Every year we ask our orchard partners to reflect on the season and to share stories with us about what the orchard provides for their community. Below are some of our favorite excerpts from 2019 celebrating the beauty, abundance, and power of city orchards to serve as an engaging place of discovery and connection.
Norris Square Neighborhood Project
The youth in our program were able to participate in the grape vine pruning at the beginning of the season that was led by Michael, who took the time to explain technique and purpose behind their actions. The youth gained a new skill set that cold early spring day and they were able to reap the benefits of their actions later in the fall. The community gardeners noticed the difference the youth made and commented how this was a bumper crops for grapes, we were all proud and excited. The learning did not end there as a follow up visit by Michael discovered there were spotted lantern flies (SLF) nesting in the grape vines; with the advice of we were given we are going to conduct some citizen science by sowing some butterfly milkweed under the POP constructed trellis and attempt to combat the spread of SLF and further learn about this invasive species. This is an ideal situation in which POP has facilitated materials, knowledge, and inspiration to be mindful of your surroundings and the many ways an individual can participate in an urban orchard.
— Jose Spellman-Lopez
FNC Learning Farm @ 8th & Poplar
Whenever we give a tour of the farm to our students, we like to expand their knowledge of fruits and vegetables, while also making it personal to them. Whenever we get to the fig trees, students ask what they are. When we explain that these are the fruits that make the filling of a Fig Newton, our students are blown away! You can really see them putting it together that the packaged cookies they eat originate from a plant, such as the ones we have on our farm.
— Marta Lynch
Casa del Carmen
Older Latino adults volunteer to cultivate and maintain the orchard. The individuals take great pride in their work reflecting that the experience invokes beloved memories of farming and gardening in their countries of origin.
— Camille Crane
POP organized a pruning day with us and it was so fruitful. Key and Phil came out and spent the afternoon with us sharing growing tips, pruning and teaching how to prune. Our orchard was full of lovely fruits this summer. Thanks POP!
— Malaika Gilpin
Historic Strawberry Mansion
People find the orchard a quiet, tranquil place to stop and admire its beauty.
— Eldrege Ragsdale
Union Baptist Church Garden of Eden
We have families, mom and dad with their children, often involved in the garden this year. Many of the parents told us how important the garden is for them and their children. They said the garden environment and setup for growing is quite different from other community gardens. The children always find something new and interesting in the garden area, where different kind of plants and fruits are hidden away from the way the plants are growing together. One of the dads quoted ” My 3 year old and I try to help out in the garden every Saturday. Meei Ling enjoys teaching and sharing her wealth of knowledge with both of us. Always a pleasure when we see Ms Loretta. She knows where all the ready-to-pick fruits and veggies are! My son has so much fun learning and exploring that he doesn’t realize he’s volunteering!”
We had a few different youth groups come help to harvest Juneberries. Majority of the volunteers had never heard of them before and were fascinated to learn about a new fruit that is native to the US and super tasty.
— Shannon Matthews
PhillyEarth @ Village of Arts & Humanities
Older neighbors often walk by and admire the beauty the orchard creates as well as enjoying the abundance of fresh fruit it provides.
— Jon Hopkins
Philadelphia Ronald McDonald House- Erie
Our Social Worker used our herb garden to conduct a mindfulness workshop for the parents. The participants walked through the orchard with intention, when directed they would pick the herbs, feel the textures, smell the aroma, and taste. We have a sensory herb/fairy garden for the children but, on that day, the whole orchard turned into a cathartic sensory experience for all. The parents who participated loved the workshop AND they began to experiment with some of the herbs when they prepared their own food in our kitchen.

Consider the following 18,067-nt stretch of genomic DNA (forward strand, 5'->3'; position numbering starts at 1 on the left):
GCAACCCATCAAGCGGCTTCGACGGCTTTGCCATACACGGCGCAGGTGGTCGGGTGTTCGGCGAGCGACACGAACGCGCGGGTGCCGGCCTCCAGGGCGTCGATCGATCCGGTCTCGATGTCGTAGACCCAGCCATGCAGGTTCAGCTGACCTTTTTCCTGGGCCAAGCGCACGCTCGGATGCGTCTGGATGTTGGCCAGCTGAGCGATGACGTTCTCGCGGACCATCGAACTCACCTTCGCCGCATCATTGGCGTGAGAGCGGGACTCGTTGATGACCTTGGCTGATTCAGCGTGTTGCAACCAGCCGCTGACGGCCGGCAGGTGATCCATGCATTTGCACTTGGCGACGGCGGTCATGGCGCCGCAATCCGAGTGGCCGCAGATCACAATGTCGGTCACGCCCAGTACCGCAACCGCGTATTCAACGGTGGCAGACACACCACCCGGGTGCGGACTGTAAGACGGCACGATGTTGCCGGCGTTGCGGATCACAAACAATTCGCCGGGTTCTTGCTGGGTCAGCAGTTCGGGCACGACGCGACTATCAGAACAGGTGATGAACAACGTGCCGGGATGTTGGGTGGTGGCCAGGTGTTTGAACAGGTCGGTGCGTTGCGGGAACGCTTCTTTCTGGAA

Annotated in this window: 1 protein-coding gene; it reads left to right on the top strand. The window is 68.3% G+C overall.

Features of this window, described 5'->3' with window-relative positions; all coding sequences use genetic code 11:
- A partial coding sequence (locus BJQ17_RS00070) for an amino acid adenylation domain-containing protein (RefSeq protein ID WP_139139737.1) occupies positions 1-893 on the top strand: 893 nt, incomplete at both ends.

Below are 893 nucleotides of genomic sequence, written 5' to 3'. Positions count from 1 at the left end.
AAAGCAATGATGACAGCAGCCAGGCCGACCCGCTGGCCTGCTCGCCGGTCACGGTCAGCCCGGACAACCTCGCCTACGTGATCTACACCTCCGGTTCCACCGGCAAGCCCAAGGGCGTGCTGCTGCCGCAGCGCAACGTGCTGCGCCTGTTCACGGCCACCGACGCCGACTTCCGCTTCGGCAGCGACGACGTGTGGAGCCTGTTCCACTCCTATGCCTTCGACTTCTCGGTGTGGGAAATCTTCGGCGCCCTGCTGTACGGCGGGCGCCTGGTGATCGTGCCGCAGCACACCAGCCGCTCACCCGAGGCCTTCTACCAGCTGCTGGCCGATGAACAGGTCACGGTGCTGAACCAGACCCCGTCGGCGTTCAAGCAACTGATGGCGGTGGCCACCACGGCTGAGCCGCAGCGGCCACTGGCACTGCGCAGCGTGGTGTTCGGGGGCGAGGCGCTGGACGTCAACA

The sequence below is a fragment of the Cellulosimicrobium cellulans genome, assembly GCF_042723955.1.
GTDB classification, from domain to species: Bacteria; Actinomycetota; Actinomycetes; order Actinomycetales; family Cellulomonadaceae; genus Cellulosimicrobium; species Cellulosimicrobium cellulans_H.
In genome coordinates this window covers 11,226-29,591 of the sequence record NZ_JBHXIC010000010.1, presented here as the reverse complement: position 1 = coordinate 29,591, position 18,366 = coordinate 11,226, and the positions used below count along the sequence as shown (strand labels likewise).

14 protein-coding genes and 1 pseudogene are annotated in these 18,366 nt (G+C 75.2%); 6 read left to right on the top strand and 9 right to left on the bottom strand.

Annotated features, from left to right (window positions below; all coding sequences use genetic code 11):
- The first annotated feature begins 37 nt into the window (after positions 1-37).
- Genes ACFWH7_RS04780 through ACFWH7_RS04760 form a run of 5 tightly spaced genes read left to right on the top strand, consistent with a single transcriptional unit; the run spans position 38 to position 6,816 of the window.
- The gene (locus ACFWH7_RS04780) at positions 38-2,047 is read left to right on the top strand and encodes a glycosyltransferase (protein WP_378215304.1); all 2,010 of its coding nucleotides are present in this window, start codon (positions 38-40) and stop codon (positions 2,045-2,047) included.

— Carolann Costa
Sankofa Community Farm @ Bartram’s Garden
Being an orchard on public land has lots of enjoyable educational moments as well as experiences that are challenging to production and market sales. Specifically we have had lots of public picking without permission. However, this year we have made it a point to have the necessary teachable moment conversations with the local youth. Instead of frustrating interactions, we have made created an opportunity for their spring/early summer adventure to head to the orchard for a snack to be about education and community. We encourage the group of young ones to pick with others in mind and when the farmers are present, as well as learning the trees and picking when fruit is ripe. This relationship building has created a better sense of community among all those who wander through the orchard.
— Tyler Holmberg
Wyck Historic House
Although our POP orchard is young and not producing abundantly quite yet, our existing sour cherry tree is what inspired us to work with POP to plant two more, and it’s already a tradition at Wyck for cherry lovers to gather in June to share in the picking, reaching, teetering on ladders…to get every last fruit. With our cherries, we have made cherry pie, cherry apple sauce, and even cherry bounce from a historical recipe.
— Martha Keen
Hunting Park Community Garden
Early in the season I had the opportunity to engage with new members of the parks walking group. It was expressed that they live in a different part of the city and was unfamiliar with the park and all that the park had to offer. The garden and orchard was a particular surprise in such a densely populated area.
— Michael Wilcox
Richard Allen Preparatory Charter School
After falling in love with the figs last year, students, teachers, and staff at the school were thrilled to taste Asian pears from the orchard. When we brought in a ripe pear for Mrs. Stanley, a teacher who has been a champion of gardening at the school, her face lit up and it turned her day around.
— Jenny Dunker
Overbrook School for the Blind
Watching the students explore and eat the berries. The facial expressions of the students are all different in how they respond to the taste of the berries. The funniest are the sour berries and you get the puckered up reaction. For some of the students it is the first time that they are exposed to fresh berries.
— Lee Stough
Weavers Way Farms- Mort Brooks & Henry Got Crops
The cafeteria manager at Saul High School reached out to me and asked if we had persimmons. I was thrilled to be able to tell her “Yes!” We have two persimmon trees at Awbury and we had just recently harvested. We delivered the persimmons and she was able to share them with the students.